At the same time it would be a folly to question the existing acquis under the circumstances of a crisis and insecurity about the future – if anybody thinks we should go back to vetos and blackmail by single member states in areas where we can now decide with qualified majorities, this would open up a box of Pandora.

If any member of the club wants special rights when voting on financial industries, then others may ask for special treatment of their chemical or automobile industries. This would blow up the single market. So hands off from such dangerous games.

It is high time that all relevant parties in the UK make clear if they are really committed to the European Union and to its further development. The famous sentence of the „ever closer union“ is not an invention of wicked Brussels bureaucrats. It has been signed by the UK when it was admitted to the EEC.

Some Tories seem to dream of getting a price for graciously offering to stay inside the EU if they are allowed to opt out of everything of substance. This is an illusion: there is no price tag for keeping the UK in the EU under the premise of cherry-picking.

In the last weeks I hear more and more commentators suspect that the UK may be moving out of the EU in an uncontrolled way – possibly against the will of the government – by getting to a referendum under massive political pressure.

Our friends in government say this is far from any real possibility, but then it should be easy to pronounce a clear uncompromising commitment to the European Project. This certainly means to risk conflict with those Tories who sound more like UKIP than a classical party of centre right.

We want Britain to be a strong and committed full member, not sitting on the fence. If this is the wish of the British government and the main opposition party it should not be a problem to have the courage to tell this to the British people, explaining the advantages of membership with vigor and conviction.

Does this mean that one should not have a critical position towards Brussels ? Definitely not. It is human beings with their splendour and their misery working in our institutions not better but also not worse than in our national capitals.

All power, the formal one of bureaucrats and politicians and even more the informal one of the great number of lobbyists in Brussels, need permanent scrutiny. If Euroscepticism means that in the best tradition of Hume and Kant we need to be sceptic about all power in the hands of human beings then I am eurosceptic.

But let us steer away from europhobic positions based on ideology and bad faith. On the continent this is a privilege of parties from the far right who stick to the most evil spectres of the last century, aggressive nationalism, xenophobia, antisemitism and neonazism. The party of Winston Churchill and Margaret Thatcher, Ted Heath and Harold Macmillan has nothing to do with these people, but the danger of getting the wrong bedfellows should not be underestimated.

During the last 60 years a culture of consultations and negotiations, a culture of compromise has developed that stands out against the culture of war which tore Europe into pieces in the first half of last century. Compromise means mutual respect.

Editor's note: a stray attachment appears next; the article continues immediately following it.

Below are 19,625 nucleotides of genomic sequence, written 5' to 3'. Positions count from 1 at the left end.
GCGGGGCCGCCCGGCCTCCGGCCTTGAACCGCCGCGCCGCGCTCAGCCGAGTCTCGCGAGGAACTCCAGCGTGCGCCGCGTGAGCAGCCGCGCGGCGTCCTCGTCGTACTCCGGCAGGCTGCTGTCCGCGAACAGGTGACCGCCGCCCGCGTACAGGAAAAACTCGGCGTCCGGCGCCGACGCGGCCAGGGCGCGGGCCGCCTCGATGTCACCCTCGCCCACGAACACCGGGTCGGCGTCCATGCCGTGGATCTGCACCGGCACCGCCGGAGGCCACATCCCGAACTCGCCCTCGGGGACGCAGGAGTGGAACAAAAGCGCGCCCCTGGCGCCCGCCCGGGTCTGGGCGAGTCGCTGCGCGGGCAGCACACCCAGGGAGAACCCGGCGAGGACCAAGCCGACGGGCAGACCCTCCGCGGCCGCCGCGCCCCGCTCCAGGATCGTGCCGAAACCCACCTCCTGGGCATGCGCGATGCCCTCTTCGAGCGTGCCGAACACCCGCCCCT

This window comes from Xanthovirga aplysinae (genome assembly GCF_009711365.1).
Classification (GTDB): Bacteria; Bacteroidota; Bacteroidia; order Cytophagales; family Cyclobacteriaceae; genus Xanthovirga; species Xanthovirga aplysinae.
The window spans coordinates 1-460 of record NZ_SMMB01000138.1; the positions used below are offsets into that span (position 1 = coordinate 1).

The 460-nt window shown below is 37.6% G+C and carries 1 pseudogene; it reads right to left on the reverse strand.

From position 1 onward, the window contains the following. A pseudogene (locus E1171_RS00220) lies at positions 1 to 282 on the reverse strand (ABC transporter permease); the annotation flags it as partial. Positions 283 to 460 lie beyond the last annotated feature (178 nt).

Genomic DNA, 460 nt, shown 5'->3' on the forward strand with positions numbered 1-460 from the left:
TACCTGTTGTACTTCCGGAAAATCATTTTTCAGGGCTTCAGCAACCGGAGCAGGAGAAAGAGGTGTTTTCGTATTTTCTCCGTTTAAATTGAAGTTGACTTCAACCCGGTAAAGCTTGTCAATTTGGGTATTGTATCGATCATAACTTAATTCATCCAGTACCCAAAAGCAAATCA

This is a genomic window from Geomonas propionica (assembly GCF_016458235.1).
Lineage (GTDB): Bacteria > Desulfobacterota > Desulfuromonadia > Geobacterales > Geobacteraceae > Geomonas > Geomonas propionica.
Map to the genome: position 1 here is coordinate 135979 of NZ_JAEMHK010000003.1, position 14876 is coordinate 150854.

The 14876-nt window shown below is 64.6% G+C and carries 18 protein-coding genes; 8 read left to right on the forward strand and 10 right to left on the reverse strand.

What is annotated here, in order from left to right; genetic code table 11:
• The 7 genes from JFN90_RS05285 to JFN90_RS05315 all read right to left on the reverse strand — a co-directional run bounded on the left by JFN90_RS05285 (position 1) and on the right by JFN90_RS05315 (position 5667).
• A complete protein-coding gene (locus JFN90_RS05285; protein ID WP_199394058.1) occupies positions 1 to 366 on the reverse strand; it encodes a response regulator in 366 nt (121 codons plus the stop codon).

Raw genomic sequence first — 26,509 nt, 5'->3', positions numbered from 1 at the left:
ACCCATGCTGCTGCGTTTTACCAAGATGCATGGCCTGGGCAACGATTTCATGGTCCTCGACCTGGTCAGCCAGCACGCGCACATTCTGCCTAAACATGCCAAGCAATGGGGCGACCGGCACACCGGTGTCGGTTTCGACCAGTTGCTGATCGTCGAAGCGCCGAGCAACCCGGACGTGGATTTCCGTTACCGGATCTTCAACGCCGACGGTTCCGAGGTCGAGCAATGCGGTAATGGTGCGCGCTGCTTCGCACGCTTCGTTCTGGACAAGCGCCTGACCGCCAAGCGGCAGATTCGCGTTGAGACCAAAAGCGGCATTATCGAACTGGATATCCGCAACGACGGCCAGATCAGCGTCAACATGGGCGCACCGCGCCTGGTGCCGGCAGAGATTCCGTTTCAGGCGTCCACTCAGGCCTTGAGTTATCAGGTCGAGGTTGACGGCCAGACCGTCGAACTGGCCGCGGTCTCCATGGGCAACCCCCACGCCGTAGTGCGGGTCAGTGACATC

We need mutual respect when dealing with the difficult question how to rebalance institutions and competences for the new setting, where the 17 need a much closer union while 7 or 8 others want to join as fast as possible while some 2 or 3 are unwilling to go into any further integration.

It can be helpful to put oneself into the shoes of the other and find out if he or she could live with our views or not – and then go back to the own shoes and try the best options.

Putting myself in the shoes of a British government of whatever party in power it seems to me rather unacceptable if in a new setting the more integrated core makes all the decisions and those more on the periphery can only nod but are automatically in a minority when it comes to voting.

Now I ask our British friends to step into the role of Germany, France and all the others who want a closer union.

They may find out that it is rather unacceptable to claim a decisive vote for the UK on topics where Britain does not participate neither politically nor financially. There cannot be a premium for non-participation, which would discriminate against those who gave up sovereignty for the common good. Britain excludes itself from some decisions because Co-decision needs Co-operation.

Where is the compromise to take both positions into account ?

First of all we need to keep the existing acquis of the EU-27 intact even if some members go into a deeper integration. And we need much more bilateral cooperation and consultation. Even if the UK cannot have a vote in matters where it does not participate, we should give the UK the opportunity to be consulted in these matters.

It would be helpful if Britain develops a clear idea about what its role in the future of Europe shall be. If it wants to leave there are no reasons for the others to care about the British role. But if this is not the case then a stable new arrangement is only possible if those who want a somewhat looser union do not hinder the efforts of others for deeper integration.

I hope all of you here at Bloombergs German day may contribute to better understanding. This is the best way to create an atmosphere of trust and confidence in Europe as a whole which is needed to resolve our problems. In that sign we will all win.

Thank you